Residents in New Mexico may be interested in learning how one teenage boy received a dangerous overdose from medical staff after he was admitted to the hospital. The incident occurred at a California children’s hospital on July 27, 2013. The patient was initially admitted to the hospital to undergo a routine colonoscopy for examining a polyp. At around midnight that night, the boy reportedly began experiencing numbness and tingling in his body.
The patient had a preexistent genetic condition, but this was not the reason he was in the hospital that day. He had received his evening medications at around 9 p.m., which included antibiotics and steroids. The attending medical staff was perplexed when the patient began exhibiting discomfort around midnight. Eventually the chief resident pediatrician discovered that one of the staff members administered 38.5 Septra antibiotic pills instead of just the one that he was usually prescribed.
According to one report, none of the medical staff on site or in the poison control center had ever experienced an overdose of that magnitude before, and there was no literature amiable for such an event. At approximately 5:30 a.m., the patient underwent a grand mal seizure and stopped breathing. These events occurred at a health care facility routinely recognized as one of the top 10 in the country. The pediatrics resident who administered the medication allegedly made an unintended error due to the way the hospital’s computer interpreted and evaluated the patient’s information.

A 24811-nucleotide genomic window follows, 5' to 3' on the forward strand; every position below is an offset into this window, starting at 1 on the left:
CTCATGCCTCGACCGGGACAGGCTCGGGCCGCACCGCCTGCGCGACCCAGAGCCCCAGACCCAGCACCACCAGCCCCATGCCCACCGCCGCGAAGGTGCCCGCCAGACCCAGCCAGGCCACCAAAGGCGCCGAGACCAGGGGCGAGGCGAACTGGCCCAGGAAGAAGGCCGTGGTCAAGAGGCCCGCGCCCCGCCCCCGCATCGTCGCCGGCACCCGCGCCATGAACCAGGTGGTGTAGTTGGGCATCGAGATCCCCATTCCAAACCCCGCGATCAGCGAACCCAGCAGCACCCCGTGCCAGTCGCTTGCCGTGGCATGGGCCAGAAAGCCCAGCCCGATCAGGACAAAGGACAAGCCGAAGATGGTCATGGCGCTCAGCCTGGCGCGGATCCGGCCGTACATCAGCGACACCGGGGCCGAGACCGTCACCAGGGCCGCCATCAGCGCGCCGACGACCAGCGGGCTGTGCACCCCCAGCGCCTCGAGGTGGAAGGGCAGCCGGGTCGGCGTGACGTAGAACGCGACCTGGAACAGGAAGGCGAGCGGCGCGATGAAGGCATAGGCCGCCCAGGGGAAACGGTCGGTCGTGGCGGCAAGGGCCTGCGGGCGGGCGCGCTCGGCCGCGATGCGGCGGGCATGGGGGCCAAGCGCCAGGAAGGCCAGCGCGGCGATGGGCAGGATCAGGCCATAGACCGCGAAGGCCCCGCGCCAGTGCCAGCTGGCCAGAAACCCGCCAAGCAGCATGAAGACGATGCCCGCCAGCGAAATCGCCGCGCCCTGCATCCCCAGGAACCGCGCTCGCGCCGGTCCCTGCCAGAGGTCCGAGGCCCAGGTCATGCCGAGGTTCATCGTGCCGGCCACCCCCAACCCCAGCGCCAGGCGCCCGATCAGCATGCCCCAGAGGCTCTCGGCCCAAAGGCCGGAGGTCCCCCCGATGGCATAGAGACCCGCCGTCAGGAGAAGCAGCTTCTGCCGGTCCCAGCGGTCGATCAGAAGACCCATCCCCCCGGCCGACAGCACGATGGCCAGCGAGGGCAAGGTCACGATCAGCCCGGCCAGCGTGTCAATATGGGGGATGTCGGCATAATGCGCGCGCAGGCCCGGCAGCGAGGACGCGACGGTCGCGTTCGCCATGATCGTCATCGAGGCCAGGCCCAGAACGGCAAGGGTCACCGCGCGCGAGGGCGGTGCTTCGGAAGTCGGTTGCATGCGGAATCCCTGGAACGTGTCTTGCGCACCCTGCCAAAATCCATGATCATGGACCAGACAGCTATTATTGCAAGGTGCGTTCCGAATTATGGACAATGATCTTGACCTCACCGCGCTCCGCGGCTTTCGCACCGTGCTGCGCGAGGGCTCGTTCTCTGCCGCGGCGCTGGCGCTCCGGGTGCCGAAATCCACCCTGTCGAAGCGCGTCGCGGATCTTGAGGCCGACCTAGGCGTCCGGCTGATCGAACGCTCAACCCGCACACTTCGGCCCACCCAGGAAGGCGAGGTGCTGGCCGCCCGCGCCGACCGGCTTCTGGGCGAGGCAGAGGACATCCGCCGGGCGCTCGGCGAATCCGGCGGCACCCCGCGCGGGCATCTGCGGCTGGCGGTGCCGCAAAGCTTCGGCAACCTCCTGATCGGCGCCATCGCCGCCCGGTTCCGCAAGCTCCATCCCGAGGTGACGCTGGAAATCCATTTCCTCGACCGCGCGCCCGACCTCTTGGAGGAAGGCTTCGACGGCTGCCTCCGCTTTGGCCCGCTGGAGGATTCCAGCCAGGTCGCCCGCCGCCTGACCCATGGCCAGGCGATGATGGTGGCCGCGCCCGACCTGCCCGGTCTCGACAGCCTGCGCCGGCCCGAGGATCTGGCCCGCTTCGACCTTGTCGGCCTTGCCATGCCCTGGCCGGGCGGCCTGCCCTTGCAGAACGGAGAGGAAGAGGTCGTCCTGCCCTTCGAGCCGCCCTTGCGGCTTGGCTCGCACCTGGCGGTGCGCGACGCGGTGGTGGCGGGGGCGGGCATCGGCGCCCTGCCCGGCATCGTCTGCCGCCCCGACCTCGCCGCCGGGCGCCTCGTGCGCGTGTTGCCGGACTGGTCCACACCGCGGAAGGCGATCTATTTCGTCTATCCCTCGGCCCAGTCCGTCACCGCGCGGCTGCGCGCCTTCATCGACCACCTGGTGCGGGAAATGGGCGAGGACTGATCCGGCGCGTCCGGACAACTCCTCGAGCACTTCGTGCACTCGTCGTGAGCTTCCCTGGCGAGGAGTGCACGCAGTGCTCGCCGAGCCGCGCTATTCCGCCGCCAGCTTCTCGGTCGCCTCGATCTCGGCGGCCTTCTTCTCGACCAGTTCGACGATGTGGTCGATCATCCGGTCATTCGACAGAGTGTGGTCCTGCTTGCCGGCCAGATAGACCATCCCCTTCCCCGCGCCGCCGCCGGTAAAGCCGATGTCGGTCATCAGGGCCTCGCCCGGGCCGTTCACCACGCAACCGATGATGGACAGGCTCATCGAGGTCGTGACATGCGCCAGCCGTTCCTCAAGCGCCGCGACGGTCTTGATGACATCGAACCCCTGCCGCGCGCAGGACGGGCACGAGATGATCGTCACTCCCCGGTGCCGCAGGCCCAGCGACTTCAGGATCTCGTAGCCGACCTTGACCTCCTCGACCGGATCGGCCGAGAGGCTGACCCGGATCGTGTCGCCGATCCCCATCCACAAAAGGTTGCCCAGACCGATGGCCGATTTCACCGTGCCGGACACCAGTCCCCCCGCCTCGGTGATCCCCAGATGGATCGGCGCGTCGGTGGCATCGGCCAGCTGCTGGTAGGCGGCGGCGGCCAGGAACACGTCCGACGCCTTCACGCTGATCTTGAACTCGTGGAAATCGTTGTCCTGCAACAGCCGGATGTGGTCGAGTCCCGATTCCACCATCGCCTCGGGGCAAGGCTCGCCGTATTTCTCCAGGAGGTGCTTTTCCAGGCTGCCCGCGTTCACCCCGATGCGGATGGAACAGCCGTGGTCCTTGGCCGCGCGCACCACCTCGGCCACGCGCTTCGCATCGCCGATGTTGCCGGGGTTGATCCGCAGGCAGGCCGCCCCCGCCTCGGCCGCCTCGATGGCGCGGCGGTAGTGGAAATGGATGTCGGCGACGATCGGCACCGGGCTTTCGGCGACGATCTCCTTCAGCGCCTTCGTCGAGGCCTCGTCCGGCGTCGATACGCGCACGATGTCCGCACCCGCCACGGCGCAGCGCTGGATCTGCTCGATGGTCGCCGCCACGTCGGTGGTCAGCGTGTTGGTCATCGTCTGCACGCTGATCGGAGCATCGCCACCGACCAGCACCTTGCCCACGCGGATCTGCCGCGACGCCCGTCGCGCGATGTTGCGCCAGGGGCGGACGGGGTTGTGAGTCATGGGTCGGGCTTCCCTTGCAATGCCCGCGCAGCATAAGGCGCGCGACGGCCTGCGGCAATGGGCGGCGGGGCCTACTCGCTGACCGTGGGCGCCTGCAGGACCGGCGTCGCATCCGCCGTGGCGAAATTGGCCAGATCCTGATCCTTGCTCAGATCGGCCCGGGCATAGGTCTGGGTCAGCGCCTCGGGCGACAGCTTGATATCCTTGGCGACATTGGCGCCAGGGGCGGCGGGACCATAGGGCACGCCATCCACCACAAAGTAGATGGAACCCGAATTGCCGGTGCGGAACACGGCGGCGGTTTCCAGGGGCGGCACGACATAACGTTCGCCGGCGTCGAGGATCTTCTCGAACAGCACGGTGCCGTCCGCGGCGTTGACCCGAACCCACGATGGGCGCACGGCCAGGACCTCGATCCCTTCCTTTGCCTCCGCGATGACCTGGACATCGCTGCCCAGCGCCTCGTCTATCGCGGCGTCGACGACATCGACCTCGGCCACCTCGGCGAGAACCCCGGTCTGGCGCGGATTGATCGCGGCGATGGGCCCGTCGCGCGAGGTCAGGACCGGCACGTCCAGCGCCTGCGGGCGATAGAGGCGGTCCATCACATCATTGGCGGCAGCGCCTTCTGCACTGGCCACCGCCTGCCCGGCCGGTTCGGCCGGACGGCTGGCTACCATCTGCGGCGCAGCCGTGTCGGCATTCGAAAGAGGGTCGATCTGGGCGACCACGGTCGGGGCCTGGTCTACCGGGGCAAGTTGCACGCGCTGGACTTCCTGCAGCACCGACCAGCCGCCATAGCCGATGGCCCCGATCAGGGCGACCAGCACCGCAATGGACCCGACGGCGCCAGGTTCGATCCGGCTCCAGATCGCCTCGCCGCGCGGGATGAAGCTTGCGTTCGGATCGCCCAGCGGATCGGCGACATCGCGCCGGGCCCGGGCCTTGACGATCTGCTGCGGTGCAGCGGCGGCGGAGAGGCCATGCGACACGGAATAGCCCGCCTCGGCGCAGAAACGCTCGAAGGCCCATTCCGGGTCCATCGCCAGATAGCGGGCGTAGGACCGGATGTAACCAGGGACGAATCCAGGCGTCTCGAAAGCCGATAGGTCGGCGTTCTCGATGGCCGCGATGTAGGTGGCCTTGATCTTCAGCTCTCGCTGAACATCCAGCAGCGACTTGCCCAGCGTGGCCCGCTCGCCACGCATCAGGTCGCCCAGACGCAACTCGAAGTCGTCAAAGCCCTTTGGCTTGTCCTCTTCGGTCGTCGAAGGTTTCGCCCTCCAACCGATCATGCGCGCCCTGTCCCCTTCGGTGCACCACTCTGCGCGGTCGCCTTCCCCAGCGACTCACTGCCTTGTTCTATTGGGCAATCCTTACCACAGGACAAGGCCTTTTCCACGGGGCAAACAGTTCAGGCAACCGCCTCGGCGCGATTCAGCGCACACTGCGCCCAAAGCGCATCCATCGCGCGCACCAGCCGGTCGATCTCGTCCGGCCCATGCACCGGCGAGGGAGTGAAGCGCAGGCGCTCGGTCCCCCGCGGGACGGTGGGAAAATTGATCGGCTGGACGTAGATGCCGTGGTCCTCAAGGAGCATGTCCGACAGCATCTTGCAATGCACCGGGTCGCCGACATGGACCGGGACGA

Patients who suffer injuries caused by medical errors might benefit from consulting legal counsel. Lawyers may be prepared to investigate the incident and help identity any parties who are culpable for causing the injuries. Medical staff, overseeing physicians or the entire health care facility could be held liable for the resulting injuries. Plaintiffs are often entitled to receive restitution that compensates for corrective procedures, loss of income and other hardships attributed to the malpractice.